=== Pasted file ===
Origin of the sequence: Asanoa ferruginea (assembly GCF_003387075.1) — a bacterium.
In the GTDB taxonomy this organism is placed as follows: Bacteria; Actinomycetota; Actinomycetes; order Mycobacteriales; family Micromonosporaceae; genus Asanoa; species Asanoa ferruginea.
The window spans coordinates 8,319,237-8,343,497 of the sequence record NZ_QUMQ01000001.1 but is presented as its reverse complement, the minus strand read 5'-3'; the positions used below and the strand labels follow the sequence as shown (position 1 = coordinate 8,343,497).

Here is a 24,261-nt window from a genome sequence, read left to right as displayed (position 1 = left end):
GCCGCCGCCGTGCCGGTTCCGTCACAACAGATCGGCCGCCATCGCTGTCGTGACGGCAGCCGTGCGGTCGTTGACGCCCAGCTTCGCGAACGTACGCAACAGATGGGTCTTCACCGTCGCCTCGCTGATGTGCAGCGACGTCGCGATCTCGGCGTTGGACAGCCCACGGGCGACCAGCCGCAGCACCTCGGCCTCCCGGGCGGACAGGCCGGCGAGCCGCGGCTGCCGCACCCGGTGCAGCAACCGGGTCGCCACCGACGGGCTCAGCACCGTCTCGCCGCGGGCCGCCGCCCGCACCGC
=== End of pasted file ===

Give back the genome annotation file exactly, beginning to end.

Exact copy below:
Origin of the sequence: Asanoa ferruginea (assembly GCF_003387075.1) — a bacterium.
In the GTDB taxonomy this organism is placed as follows: Bacteria; Actinomycetota; Actinomycetes; order Mycobacteriales; family Micromonosporaceae; genus Asanoa; species Asanoa ferruginea.
The window spans coordinates 8,319,237-8,343,497 of the sequence record NZ_QUMQ01000001.1 but is presented as its reverse complement, the minus strand read 5'-3'; the positions used below and the strand labels follow the sequence as shown (position 1 = coordinate 8,343,497).

Here is a 24,261-nt window from a genome sequence, read left to right as displayed (position 1 = left end):
GCCGCCGCCGTGCCGGTTCCGTCACAACAGATCGGCCGCCATCGCTGTCGTGACGGCAGCCGTGCGGTCGTTGACGCCCAGCTTCGCGAACGTACGCAACAGATGGGTCTTCACCGTCGCCTCGCTGATGTGCAGCGACGTCGCGATCTCGGCGTTGGACAGCCCACGGGCGACCAGCCGCAGCACCTCGGCCTCCCGGGCGGACAGGCCGGCGAGCCGCGGCTGCCGCACCCGGTGCAGCAACCGGGTCGCCACCGACGGGCTCAGCACCGTCTCGCCGCGGGCCGCCGCCCGCACCGC